No stranger to fiction

Author Eli Amir retraces the steps he took in his novel ‘Yasmine’ and, in the process, narrates some of his own history.

Eli Amir at the Ambassador Hotel 521 (photo credit: Marc Israel Sellem)
Eli Amir at the Ambassador Hotel 521
(photo credit: Marc Israel Sellem)
For 19 years after Israel’s 1948 War of Independence, a long concrete wall divided Jerusalem in two. This wound in the heart of the city, a source of fear for Jerusalem’s Jewish residents, who were subjected to repeated, albeit sporadic, gunfire from the Jordanian side, came down on June 13, 1967. Huge crowds of residents, from both sides, crossed the boundary, to once again greet familiar landscapes, neighborhoods and friends.
Eli Amir, then 29, was the recently appointed adviser on Arab affairs to the government. On the day after the Six Day War, as he stood overlooking the crowds from both sides, he felt torn between two identities. He was both an immigrant from Iraq, deeply imbued with Arab culture, and an Israeli trying to identify with the Zionists’ young generation.
Some 40 years later, he wrote the novel Yasmine, the story of an impossible encounter between a young Israeli of Oriental origin and a beautiful young Palestinian woman in the aftermath of June 1967 in Jerusalem.
Amir agreed to take In Jerusalem on a tour along the old seam line, intertwining his own life and memories with those of Nuri, the protagonist of his book, and sharing his thoughts on the present situation in the city, 45 years after the Six Day War.
“AT DAYBREAK on Wednesday, June 7, 1967, Asayyed Antoine Salameh, senator of the Hashemite Kingdom of Jordan, peered out of his window and saw a group of soldiers approaching slowly, wearily, as if scarcely able to walk... this must be the vanguard of the Iraqi forces who had volunteered to come to the aid of the Arab Legion.... These soldiers were risking their lives to preserve the integrity of his city... they would wipe out the disgrace of 1948... he felt it was his sacred duty to welcome the brave warriors.... He raised both hands to greet them, and they turned to look at him with curiosity... one soldier, his shirt torn and his left arm bandaged, stood up respectfully, took off his helmet and said: ‘Ihna yahud, min hon’ – we’re Jews, from here, from Israel.’”
These words, which open Amir’s book, convey the shock that befell the Arab residents of east Jerusalem 45 years ago, when IDF soldiers took over the city after two days of shelling and bombing of the Jewish side by the Arab Legion. According to Amir, it took several hours for the Arab residents to begin to grasp the meaning of these Israeli “yahud” soldiers in their streets, and several weeks more to fully fathom the profound change in their situation.
In the novel, Nuri Imari is a young Jew from Iraq, who serves as adviser on Arab affairs to the Israeli government. He lives in a small apartment in Jerusalem’s Katamon Vav neighborhood with his immigrant family, who feel totally uprooted but are trying to cope with their new life in Israel. In his capacity as a government official, Nuri often meets the “others,” the enemy, who strangely seem and sound much more like him and his own family than do many of his fellow Israelis.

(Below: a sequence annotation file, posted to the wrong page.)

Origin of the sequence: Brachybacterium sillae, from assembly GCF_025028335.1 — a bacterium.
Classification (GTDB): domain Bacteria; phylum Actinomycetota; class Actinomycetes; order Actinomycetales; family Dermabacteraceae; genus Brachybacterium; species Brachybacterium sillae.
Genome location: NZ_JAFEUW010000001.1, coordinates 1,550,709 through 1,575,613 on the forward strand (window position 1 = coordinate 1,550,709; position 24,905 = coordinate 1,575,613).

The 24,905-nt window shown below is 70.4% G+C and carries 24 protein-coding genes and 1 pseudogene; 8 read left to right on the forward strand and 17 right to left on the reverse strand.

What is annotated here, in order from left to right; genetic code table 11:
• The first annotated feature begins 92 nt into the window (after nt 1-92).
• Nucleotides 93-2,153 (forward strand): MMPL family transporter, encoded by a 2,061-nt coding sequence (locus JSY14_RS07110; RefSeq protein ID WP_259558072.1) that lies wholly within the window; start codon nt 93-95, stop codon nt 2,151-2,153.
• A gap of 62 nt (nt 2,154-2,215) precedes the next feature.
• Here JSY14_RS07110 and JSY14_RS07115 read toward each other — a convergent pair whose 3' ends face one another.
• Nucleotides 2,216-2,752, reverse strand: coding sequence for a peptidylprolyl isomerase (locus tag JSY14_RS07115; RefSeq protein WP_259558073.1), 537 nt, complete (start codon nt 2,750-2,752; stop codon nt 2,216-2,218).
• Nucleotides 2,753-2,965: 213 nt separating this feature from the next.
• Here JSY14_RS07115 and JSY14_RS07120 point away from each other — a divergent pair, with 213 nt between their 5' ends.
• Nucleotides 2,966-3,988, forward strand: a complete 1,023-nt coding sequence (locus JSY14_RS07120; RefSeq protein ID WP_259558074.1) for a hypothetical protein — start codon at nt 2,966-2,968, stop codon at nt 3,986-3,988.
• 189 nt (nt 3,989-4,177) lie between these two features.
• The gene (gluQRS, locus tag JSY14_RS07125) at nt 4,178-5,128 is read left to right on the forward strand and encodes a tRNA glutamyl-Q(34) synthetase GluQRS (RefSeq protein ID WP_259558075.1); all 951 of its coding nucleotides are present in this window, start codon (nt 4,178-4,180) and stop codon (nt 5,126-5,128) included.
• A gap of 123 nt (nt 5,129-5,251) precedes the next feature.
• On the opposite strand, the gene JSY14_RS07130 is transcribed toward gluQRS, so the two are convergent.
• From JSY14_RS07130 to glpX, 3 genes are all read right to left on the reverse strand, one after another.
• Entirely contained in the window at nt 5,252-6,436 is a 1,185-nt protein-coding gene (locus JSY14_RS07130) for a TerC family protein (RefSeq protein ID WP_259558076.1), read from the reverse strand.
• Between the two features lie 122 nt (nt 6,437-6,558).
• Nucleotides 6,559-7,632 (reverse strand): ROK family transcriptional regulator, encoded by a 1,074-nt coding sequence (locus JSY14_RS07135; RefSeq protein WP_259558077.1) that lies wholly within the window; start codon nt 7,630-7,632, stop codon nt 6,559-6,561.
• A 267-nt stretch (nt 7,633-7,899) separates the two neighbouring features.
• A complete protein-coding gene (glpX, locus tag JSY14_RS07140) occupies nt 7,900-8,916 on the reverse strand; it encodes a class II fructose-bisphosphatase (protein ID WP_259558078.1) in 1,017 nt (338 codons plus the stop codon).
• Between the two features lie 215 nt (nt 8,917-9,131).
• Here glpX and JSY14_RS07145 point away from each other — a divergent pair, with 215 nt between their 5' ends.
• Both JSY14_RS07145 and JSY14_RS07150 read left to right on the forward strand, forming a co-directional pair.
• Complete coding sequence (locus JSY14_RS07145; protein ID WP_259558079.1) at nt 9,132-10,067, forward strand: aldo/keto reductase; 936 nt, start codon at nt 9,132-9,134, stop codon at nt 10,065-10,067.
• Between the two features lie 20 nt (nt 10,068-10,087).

Nuri’s story – in large part, that of Amir himself – begins during the three weeks of anxious waiting prior to the outbreak of the Six Day War on June 5, the outcome of which forever changed the character of Jerusalem and its Jewish and Arab residents’ lives. As we trace the path from Talbiyeh to the Jaffa Gate, from the Damascus Gate to Sheikh Jarrah, from the Ambassador Hotel and back to the Jaffa Gate, Amir recalls those bygone days and expresses his profound love for Jerusalem, as well as his anxiety – and sometimes anger – about what it has become.
In Amir’s novel, Yasmine is a young, educated Palestinian woman who returns to Jerusalem from Paris after June 1967. She was born in Talbiyeh and fled the country with her parents in 1948. Upon her return, she meets Nuri, and beauty and youth incite passions. But, says Amir, Yasmine is not only a young and beautiful woman; she is also “a metaphor for Jerusalem – always loved and adored but inaccessible; the focus of so much passion that too often has produced hatred and destruction.”
At the corner of Marcus and Pinsker streets stands one of the beautiful villas so typical of the prestigious Talbiyeh neighborhood. Amir, in a black shirt and linen trousers, steps out of his car and smiles broadly as he takes in the sight. Purple bougainvillea cover the outside walls, and a charming little garden can be seen from outside.